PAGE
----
# 3.4: The Field Energy as Minimum

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Consider a group of conductors embedded in a dielectric medium as shown in Figure (3.3.13). Let the actual potential distribution be V corresponding to the electric field \(\overrightarrow{\mathrm{E}}=-\operatorname{grad}(\mathrm{V})\); the potential function V satisfies LaPlace’s equation, ∇^{2}V = 0, and it satisfies the boundary conditions. Now consider a second potential distribution, V_{e}, that is not the correct one: \(\mathrm{V}_{\mathrm{e}}=\mathrm{V}+\delta \mathrm{V}\), where \(\delta \mathrm{V}=0\) on the conductors. This situation might arise, for example, if one tried to guess the potential distribution given the potential on each of the conductors. The field energy calculated using the wrong potential function V_{e} would be

\[\mathrm{U}_{\mathrm{E}}^{1}=\int \int \int_{S p a c e}(\mathrm{d} \mathrm{Vol}) \frac{\epsilon}{2}(\overrightarrow{\mathrm{E}}+\delta \overrightarrow{\mathrm{E}}) \cdot(\overrightarrow{\mathrm{E}}+\delta \overrightarrow{\mathrm{E}}), \nonumber \]

where \(\overrightarrow{\mathrm{E}}=-\operatorname{grad}(\mathrm{V})\) and \(\delta \mathrm{E}=-g r a d(\delta \mathrm{V})\). Upon multiplying out the factors under the integral sign one obtains

\[\mathrm{U}_{\mathrm{E}}^{1}=\int \int \int_{S p a c e}(\mathrm{dVol})\left(\frac{\epsilon \mathrm{E}^{2}}{2}+\epsilon \overrightarrow{\mathrm{E}} \cdot \delta \overrightarrow{\mathrm{E}}+\frac{\epsilon}{2}(\delta \overrightarrow{\mathrm{E}})^{2}\right). \label{3.70}\]

But

\[\operatorname{div}(\overrightarrow{\mathrm{D}} \delta \mathrm{V})=\delta \mathrm{V} \operatorname{div}(\overrightarrow{\mathrm{D}})+\overrightarrow{\mathrm{D}} \cdot \operatorname{grad}(\delta \mathrm{V})=\rho_{f}(\delta \mathrm{V})-\overrightarrow{\mathrm{D}} \cdot \delta \overrightarrow{\mathrm{E}}. \nonumber \]

If \(\operatorname{div}(\overrightarrow{\mathrm{D}} \delta \mathrm{V})\) is integrated over all space the result is

\[\int \int \int_{S p a c e}(\mathrm{dVol}) d i v(\overrightarrow{\mathrm{D}} \delta \mathrm{V})=\int \int_{S u r f a c e} \overrightarrow{\mathrm{d} \mathrm{S}} \cdot \overrightarrow{\mathrm{D}} \delta \mathrm{V}=\int \int \int_{S p a c e}(\mathrm{d} \mathrm{Vol}) \rho_{f} \delta \mathrm{V}-\int \int \int_{S p a c e}(\mathrm{dVol}) \overrightarrow{\mathrm{D}} \cdot \delta \overrightarrow{\mathrm{V}}. \label{3.71}\]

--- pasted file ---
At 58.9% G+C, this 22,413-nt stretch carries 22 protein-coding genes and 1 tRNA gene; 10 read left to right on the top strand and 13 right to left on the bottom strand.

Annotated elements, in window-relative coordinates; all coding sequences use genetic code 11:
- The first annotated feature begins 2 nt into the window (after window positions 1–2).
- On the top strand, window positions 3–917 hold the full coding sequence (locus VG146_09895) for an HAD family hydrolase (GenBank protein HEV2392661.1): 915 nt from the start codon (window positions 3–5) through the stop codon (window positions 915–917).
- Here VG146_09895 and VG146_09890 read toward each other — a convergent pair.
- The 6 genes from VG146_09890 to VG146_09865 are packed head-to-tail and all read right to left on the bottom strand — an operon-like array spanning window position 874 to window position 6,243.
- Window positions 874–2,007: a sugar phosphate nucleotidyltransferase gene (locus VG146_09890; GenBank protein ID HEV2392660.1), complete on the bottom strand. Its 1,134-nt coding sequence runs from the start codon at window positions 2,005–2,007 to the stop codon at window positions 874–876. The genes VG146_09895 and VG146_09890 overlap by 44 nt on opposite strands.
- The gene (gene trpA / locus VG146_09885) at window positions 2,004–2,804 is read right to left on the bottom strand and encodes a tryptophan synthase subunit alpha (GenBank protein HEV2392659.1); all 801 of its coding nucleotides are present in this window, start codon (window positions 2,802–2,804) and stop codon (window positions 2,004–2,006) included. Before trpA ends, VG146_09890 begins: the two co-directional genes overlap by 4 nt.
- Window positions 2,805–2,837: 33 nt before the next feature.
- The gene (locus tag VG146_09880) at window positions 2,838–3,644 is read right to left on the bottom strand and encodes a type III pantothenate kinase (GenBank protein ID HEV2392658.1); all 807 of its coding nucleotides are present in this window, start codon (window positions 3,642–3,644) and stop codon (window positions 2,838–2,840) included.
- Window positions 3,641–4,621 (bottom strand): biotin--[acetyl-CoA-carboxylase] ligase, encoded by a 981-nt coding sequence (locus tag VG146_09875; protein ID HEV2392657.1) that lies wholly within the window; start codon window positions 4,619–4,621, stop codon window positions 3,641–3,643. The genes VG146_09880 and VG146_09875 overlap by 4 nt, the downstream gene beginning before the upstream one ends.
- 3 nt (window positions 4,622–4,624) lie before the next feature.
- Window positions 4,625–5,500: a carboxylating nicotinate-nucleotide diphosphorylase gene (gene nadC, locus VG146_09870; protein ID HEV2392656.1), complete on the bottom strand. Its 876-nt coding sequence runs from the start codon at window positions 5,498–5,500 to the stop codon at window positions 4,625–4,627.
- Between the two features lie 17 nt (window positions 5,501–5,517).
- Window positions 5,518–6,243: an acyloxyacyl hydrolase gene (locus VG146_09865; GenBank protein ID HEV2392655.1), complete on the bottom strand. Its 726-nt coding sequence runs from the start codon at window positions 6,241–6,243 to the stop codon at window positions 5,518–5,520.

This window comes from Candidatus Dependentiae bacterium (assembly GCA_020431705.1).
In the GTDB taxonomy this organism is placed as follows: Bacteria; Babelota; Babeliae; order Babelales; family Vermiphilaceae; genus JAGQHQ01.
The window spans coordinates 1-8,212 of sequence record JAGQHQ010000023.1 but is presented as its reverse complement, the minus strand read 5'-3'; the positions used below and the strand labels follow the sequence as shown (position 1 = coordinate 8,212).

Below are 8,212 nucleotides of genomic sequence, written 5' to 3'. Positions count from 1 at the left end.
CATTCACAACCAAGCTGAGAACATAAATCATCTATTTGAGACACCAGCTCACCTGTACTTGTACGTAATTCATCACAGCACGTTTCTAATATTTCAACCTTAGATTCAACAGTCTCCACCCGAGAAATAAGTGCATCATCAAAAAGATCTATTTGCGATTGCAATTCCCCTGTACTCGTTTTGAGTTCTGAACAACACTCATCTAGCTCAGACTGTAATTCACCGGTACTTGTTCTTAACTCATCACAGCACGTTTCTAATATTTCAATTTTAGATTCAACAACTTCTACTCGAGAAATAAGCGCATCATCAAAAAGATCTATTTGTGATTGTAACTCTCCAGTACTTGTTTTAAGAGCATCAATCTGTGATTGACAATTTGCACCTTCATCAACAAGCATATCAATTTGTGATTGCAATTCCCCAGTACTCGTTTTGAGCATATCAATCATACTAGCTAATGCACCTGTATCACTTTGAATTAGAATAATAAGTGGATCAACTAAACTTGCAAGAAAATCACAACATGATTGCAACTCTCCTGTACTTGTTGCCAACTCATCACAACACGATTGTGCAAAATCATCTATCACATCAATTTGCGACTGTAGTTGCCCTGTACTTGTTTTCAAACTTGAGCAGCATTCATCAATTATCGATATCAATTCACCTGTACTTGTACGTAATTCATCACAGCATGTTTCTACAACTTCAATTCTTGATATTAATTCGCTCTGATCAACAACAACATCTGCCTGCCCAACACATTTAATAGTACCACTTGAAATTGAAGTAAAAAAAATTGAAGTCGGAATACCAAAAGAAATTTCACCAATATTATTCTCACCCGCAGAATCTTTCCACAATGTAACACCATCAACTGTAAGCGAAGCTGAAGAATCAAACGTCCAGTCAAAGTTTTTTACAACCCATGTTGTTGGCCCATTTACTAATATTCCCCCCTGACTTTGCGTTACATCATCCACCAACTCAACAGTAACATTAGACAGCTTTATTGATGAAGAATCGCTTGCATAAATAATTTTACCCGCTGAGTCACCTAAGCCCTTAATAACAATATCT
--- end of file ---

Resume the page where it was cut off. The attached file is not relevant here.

The surface integral in Equation (\ref{3.71}) goes to zero for the usual reasons as the surface S becomes infinitely large. Namely, very far from any sources |\(\vec D\)| goes to zero at least as fast as 1/R^{2} and the surface area increases like R^{2} so that the surface integral contribution must vanish providing that the product \(|\overrightarrow{\mathrm{D}}| \delta \mathrm{V}\) goes to zero at least as fast as 1/R^{3} , ie. \(\delta\)V must go to zero at least as fast as 1/R. Also by hypothesis the charge density, ρ_{f} , vanishes everywhere except on the surfaces of the conductors where \(\delta\)V = 0, by hypothesis. Consequently, Equation (\ref{3.71}) gives the result

\[\int \int \int_{S p a c e}(\mathrm{dVol}) \overrightarrow{\mathrm{D}} \cdot \delta \overrightarrow{\mathrm{E}}=\int \int \int_{S p a c e}(\mathrm{dVol}) \epsilon \overrightarrow{\mathrm{E}} \cdot \delta \overrightarrow{\mathrm{E}}=0. \nonumber \]

It follows from this and from Equation (\ref{3.70}) that the incorrect energy \(U_{E}^{1}\) exceeds the correct energy U_{E}, where

\[\mathrm{U}_{\mathrm{E}}=\int \int \int_{S_{\mathrm{P} n} \alpha_{\mathrm{e}}}(\mathrm{d} \mathrm{Vol}) \frac{\epsilon}{2} \mathrm{E}^{2}, \nonumber \]

by a positive definite amount:

\[\delta \mathrm{U}_{\mathrm{E}}=\mathrm{U}_{\mathrm{E}}^{1}-\mathrm{U}_{\mathrm{E}}=\int \int \int_{S_{\text {pace}}}(\mathrm{dVol}) \frac{\epsilon}{2}(\delta \overrightarrow{\mathrm{E}})^{2}. \label{3.72}\]

This demonstrates that the electric field energy is a minimum for the correct field distribution. This fact can be made the basis for an approximate method for solving electrostatic field problems: one guesses at the form of the potential using a reasonable function that contains a number of adjustable constants a,b,c etc. These constants are adjusted so as to obtain the minimum electrostatic energy. The solution so obtained represents the given functional form that most closely approximates the exact solution. This method has been illustrated in the last part of Chpt.(19) of the Feynman Lectures on Physics, Vol.(II), using a cylindrical capacitor as an example.